- As India march towards its ambitious goal of becoming a global power, hazes of unfreedom hover over the shadow of its individuals, as consumers and as groups within the would-be great nation
Good Muslims and Bad Muslims
- The recent ban in illegal cow slaughter has massively affected the Muslim community who earn their livelihood from the meat trade.
- Many people believe that this is however, a problem about a few Muslims, that there are “good Muslims” and “bad Muslims”, and that the problem would sort itself out by making all “good Muslims”
- In the name of protecting cows, the self-proclaimed “cow protectors” unleashed violence in several parts of the country.
- Though they were isolated incidents, the victims were mostly from minority and socially disadvantaged communities
Forced devotion for Dalits is not freedom
- The implicit argument is that being a Hindu majority society, people ignore the fact that trade and livelihood interests of sections of Dalits are also at stake or the fact that the cow might not be a sacred animal for many Dalits
- Recent incidents show that may not be enough for a citizen to be patriotism and nationalism
- The enforced ideas of patriotism and nationalism imply that it is simply not enough for a citizen to be a law-abiding person, co-operative and compassionate towards other citizens
- Playing the anthem in cinema halls has become a new test of nationalism just like shouting Bharat Mata ki Jai becomes a new insurance for personal security from pseudo nationalists
Citizens have only duties
- The censor board is an important flagbearer of this unfreedom.
- The argument is that what is not “Indian” culture, should not be allowed on the screen and this argument believes that sexuality and sensuality are un-Indian.
- Beyond politically more sensitive and publicized matters, our private persons and public lives and spaces are being gradually subjected to an unwritten censorship, as if Pahlaj Nihalani were writing the screenplays of our daily lives.
- While official patronage to vegetarianism expands, the informal pressure against non-vegetarians is becoming palpable in many residential locations.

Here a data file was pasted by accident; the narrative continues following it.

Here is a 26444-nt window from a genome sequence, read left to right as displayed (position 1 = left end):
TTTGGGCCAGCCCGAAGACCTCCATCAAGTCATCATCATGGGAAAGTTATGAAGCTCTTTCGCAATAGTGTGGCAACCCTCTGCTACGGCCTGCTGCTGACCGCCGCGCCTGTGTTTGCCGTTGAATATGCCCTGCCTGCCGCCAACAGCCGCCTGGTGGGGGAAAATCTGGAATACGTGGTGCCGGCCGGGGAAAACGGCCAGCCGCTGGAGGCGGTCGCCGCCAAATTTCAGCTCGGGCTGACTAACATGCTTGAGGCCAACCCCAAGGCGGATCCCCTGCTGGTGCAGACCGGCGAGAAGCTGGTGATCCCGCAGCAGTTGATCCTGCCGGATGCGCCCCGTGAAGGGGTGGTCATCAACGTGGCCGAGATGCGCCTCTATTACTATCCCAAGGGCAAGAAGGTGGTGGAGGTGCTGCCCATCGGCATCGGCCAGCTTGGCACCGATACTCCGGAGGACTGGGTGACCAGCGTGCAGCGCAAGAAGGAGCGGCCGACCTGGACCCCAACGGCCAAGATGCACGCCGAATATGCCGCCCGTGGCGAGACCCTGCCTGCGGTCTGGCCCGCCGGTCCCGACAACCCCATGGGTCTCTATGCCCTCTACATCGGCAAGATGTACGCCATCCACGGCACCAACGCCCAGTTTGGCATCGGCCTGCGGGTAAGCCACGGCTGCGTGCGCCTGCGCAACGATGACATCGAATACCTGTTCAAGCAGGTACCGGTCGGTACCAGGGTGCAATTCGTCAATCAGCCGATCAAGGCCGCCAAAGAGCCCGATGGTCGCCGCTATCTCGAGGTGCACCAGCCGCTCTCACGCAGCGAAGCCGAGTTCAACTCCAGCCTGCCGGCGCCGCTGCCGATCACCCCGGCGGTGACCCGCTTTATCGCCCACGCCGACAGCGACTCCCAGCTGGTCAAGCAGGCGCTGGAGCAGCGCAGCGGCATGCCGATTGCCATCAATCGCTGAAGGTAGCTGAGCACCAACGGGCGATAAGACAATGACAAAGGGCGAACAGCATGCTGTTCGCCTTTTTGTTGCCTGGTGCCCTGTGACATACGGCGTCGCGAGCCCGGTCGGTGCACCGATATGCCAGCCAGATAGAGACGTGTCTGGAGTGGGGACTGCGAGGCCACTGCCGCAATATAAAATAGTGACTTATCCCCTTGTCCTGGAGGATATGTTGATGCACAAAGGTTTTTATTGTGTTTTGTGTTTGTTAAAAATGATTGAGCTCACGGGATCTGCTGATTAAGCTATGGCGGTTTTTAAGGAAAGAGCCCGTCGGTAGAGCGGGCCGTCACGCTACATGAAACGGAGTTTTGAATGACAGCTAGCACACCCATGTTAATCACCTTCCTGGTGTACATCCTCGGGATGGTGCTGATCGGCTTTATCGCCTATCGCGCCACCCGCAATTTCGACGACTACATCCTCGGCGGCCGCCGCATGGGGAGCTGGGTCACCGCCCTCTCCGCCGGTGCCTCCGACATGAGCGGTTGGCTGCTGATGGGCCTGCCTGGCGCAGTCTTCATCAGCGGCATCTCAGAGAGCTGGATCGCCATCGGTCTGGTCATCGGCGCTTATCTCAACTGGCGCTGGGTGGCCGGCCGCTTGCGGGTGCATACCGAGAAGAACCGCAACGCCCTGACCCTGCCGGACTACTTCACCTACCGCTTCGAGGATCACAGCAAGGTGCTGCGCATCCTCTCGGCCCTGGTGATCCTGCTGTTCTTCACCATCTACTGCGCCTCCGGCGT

- Instances of powerful communities demanding a ban on the trade of meat for long durations are gaining acceptance.
Defining a ‘good’ women
- Violent protests have already taken place against women going to pubs. Implicit in such instances are small, disparate cultural norms that are emerging afresh to define what it means to be a good woman.
- Dress codes are becoming prevalent and glorified.
- The Hindu religious motif is so strong in regulating male-female interaction that recently a circular was issued by an officer of the government of Daman & Diu ordering all women employees to tie a rakhi to their male colleagues.
- There are two critical aspects to this rejuvenated attack on our freedom. One is that we do not recognise the expanding realm of fear and unfreedom.
- Instead of thinking of issues of freedom as a matter of principle, we treat them as matters of prudence.
- The other aspect is about agencies of unfreedom and the most usual suspects in the business of unfreedom are state and religion.
- They are, of course, doing their best to live up to that reputation. But new social energies are involving themselves with the task of restricting the freedoms of individuals and groups.
- There is a legion of self-appointed vigilantes who would define the limits of our freedom. The state seems happily complicit in allowing them a free run.
- But more fearsome is the invisible expansion of the realm of unfreedom.
- Not the state, not religion, nor even the vigilantes. It is simply a cultural norm and the fear of being singled out that reins in freedoms.
Need of the hour
- As a society and as individuals, we are quick to succumb to this fear and to the temptation of being unfree.
- It is thus important that people don’t just consider restrictions as mere ‘issues in society’ but as a parasite that is quickly but silently settling and gaining acceptance.
- We as society , needs to understand the true essence of tolerance and abide by the rule of law
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